Several Princeton seniors and one young alumnus received prestigious scholarships this November and December. Sam Harshbarger ’24 has been named a Rhodes scholar; Sam Bisno ’24 was named a Mitchell scholar; and Genrietta Churbanova ’24, Thomas Hughes ’24,
Oluwatise Okeremi ’24, and Eric Stinehart ’20 were named Schwarzman scholars.

Harshbarger, a history major from Cranbury, New Jersey, was one of 32 U.S. students selected to pursue graduate studies at the University of Oxford. He will begin his M.Phil. in history in October, according to the University’s announcement. At Princeton, he’s a fellow of the Behrman Undergraduate Society, the Center for International Security Studies, and the James Madison Program in American Ideals and Institutions.

Bisno, a history major from Pittsburgh, will pursue a master’s degree in history at Queen’s University of Belfast, in Northern Ireland, according to an announcement from the Office of International Programs. He is currently editor-in-chief of the Princeton Historical Review and The Nassau Weekly.

The Schwarzman scholars will start master’s degrees in global affairs at Tsinghua University in Beijing, China, in August.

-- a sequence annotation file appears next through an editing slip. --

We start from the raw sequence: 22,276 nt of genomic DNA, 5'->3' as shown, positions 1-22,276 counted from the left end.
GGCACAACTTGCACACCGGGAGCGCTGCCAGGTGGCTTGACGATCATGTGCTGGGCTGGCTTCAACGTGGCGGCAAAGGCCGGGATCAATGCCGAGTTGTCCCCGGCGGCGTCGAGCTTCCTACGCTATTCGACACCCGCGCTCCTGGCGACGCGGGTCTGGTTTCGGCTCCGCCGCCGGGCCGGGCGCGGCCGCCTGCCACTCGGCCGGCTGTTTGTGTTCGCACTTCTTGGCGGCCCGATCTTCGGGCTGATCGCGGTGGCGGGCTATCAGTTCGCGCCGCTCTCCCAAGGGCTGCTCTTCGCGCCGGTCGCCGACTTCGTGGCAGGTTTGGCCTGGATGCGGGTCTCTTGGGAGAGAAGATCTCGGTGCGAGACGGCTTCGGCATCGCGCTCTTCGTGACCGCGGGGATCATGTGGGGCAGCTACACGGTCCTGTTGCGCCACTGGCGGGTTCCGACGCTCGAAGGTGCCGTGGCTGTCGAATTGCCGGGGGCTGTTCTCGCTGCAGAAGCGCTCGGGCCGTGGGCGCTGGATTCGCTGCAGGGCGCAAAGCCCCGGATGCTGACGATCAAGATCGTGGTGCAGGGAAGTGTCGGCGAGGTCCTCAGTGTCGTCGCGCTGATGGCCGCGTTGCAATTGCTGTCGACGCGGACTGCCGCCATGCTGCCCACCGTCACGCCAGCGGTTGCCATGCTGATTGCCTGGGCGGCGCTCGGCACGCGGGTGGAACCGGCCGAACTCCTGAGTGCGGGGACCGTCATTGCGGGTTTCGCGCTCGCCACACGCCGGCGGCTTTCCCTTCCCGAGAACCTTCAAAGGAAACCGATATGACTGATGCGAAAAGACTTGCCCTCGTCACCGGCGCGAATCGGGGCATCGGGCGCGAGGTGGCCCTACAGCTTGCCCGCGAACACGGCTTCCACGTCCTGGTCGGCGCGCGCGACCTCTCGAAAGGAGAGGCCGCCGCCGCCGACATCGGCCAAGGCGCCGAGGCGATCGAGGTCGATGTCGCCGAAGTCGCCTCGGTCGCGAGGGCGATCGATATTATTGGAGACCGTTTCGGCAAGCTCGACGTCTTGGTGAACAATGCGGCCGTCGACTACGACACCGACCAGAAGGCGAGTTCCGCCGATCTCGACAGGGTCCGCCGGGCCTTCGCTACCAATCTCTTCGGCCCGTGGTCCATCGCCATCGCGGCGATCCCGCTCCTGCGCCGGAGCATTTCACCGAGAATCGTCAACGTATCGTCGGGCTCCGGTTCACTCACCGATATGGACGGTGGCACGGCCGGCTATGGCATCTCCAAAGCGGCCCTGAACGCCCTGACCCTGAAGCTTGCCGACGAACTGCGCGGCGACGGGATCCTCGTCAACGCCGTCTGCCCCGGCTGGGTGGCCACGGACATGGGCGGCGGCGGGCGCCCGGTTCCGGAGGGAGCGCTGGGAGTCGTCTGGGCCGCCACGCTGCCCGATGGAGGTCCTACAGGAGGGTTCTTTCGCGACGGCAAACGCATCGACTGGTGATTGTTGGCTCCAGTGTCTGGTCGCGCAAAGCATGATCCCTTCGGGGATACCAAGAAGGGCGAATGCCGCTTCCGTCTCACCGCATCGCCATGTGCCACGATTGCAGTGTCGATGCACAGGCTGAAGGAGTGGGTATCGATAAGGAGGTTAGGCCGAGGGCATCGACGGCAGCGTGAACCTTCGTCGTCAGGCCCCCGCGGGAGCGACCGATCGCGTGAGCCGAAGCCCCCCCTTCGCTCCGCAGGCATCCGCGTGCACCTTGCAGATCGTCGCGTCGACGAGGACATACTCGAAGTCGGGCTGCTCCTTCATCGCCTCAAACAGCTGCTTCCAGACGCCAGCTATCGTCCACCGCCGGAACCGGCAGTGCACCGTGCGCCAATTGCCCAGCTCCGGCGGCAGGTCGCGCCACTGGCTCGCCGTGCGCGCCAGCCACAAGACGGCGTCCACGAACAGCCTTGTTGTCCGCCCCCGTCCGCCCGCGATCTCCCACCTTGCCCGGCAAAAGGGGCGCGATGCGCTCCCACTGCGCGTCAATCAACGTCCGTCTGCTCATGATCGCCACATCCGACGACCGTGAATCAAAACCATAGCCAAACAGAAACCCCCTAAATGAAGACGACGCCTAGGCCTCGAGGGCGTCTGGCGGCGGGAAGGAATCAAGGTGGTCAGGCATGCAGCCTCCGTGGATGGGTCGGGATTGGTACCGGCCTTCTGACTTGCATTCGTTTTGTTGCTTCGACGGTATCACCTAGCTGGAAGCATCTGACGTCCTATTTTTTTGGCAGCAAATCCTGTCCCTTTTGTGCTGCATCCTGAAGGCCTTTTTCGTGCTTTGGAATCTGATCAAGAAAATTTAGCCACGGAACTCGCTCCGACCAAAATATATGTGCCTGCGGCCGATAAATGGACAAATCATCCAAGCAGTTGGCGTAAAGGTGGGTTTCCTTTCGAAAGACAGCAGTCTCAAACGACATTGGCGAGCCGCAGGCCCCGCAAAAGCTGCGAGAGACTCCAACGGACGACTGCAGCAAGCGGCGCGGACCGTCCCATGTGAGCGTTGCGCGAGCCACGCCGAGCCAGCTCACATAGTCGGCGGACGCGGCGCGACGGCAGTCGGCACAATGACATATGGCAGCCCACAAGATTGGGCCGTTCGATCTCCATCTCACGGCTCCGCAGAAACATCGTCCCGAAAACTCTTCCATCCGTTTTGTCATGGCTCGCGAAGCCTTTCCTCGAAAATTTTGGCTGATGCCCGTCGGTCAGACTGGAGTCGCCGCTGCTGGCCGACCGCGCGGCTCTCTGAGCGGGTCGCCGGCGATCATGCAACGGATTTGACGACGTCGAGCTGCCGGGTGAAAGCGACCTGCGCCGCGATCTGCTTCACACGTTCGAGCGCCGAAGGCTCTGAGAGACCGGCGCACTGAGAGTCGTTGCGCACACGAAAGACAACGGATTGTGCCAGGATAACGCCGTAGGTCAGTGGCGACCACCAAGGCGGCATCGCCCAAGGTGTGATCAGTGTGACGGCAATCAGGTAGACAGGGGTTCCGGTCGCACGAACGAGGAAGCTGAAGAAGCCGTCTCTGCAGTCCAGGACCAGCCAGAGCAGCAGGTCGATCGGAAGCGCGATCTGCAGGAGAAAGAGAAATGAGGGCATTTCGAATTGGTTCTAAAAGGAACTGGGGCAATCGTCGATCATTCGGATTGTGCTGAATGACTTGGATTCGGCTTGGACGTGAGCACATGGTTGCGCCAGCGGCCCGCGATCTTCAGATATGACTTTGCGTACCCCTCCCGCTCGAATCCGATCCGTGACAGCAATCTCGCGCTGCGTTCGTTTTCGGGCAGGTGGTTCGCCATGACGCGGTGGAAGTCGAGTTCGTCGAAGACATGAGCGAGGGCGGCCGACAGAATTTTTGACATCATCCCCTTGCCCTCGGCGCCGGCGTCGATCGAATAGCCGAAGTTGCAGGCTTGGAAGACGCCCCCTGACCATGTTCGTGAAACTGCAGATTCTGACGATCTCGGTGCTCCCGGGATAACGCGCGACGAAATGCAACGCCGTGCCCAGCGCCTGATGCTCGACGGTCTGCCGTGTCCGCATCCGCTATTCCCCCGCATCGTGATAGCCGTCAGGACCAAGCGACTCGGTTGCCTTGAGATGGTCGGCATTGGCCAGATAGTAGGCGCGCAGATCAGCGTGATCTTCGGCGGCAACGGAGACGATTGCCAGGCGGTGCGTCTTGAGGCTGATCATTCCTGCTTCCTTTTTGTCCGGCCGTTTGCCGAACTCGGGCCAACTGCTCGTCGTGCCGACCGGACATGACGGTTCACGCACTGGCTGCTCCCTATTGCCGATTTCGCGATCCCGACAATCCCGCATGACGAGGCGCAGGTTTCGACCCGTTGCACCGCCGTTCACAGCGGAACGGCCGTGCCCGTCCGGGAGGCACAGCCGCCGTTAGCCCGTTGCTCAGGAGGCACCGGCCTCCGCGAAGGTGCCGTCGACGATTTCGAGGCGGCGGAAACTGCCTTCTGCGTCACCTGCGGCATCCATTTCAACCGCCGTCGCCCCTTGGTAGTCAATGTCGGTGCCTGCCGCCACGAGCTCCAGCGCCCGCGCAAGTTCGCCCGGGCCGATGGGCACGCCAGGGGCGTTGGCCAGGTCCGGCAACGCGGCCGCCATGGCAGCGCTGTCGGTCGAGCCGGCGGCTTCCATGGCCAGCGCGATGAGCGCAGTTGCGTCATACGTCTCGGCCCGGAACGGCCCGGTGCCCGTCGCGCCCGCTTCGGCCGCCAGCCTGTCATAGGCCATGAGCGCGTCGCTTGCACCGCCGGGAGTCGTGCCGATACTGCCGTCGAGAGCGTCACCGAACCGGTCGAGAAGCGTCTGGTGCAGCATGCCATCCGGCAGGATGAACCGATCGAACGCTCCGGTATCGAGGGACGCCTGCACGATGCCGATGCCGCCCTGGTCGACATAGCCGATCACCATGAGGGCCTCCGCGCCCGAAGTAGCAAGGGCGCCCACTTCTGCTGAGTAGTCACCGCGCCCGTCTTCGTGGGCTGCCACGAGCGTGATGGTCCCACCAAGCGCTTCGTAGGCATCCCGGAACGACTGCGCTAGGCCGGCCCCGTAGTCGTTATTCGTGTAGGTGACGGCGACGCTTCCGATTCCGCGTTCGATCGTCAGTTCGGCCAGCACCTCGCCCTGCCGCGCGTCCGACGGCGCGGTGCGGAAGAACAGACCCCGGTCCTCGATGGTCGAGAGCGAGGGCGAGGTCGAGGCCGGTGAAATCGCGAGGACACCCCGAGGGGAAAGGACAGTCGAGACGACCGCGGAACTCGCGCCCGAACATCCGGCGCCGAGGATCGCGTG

Churbanova, an anthropology major from Little Rock, Arkansas, is a head writing center fellow, an officer with the Russian Language and Culture Club, and the financial stipend director for The Daily Princetonian, according to a Mathey College profile.

Hughes, a computer science major from San Juan Capistrano, California, is president of Princeton’s Petey Greene Program chapter and an assistant to disability advocate and recent Princeton arts fellow Maysoon Zayid, according to his LinkedIn profile and the Schwarzman announcement.

Okeremi, a School of Public and International Affairs (SPIA) major from Houston and Nigeria, is a member of Princeton’s track and field team, a residential college community adviser, and an organizer of regional entrepreneurship competitions, according to her LinkedIn profile.

Stinehart, also a SPIA major, was honored for his “investments in 16 startups at Hopelab Ventures [which] have injected over $5 million into innovative mental health initiatives, improving the lives of 100,000+ adolescents from historically marginalized communities,” according to Schwarzman.